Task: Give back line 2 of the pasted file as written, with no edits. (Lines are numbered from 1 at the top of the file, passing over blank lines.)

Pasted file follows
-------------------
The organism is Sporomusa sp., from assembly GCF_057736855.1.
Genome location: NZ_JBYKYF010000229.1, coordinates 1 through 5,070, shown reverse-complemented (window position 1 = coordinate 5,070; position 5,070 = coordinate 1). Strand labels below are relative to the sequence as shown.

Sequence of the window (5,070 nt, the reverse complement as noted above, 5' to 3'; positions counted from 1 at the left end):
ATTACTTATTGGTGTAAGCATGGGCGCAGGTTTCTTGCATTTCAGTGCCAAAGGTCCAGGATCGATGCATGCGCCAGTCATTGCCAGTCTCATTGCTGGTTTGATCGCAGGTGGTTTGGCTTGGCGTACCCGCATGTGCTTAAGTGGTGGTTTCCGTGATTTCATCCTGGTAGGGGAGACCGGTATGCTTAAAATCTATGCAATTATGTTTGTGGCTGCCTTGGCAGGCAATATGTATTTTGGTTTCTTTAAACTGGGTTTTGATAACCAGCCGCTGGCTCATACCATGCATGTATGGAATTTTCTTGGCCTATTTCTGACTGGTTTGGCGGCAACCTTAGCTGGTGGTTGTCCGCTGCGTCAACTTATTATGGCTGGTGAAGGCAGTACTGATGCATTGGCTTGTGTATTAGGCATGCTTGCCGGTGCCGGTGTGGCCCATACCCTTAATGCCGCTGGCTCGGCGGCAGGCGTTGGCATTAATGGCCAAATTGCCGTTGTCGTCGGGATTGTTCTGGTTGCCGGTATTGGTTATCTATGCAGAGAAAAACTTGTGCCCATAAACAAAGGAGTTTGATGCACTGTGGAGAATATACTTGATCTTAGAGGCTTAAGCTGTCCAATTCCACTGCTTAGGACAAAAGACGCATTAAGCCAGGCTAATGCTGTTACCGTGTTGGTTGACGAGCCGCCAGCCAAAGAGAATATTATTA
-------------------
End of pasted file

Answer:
Genome location: NZ_JBYKYF010000229.1, coordinates 1 through 5,070, shown reverse-complemented (window position 1 = coordinate 5,070; position 5,070 = coordinate 1). Strand labels below are relative to the sequence as shown.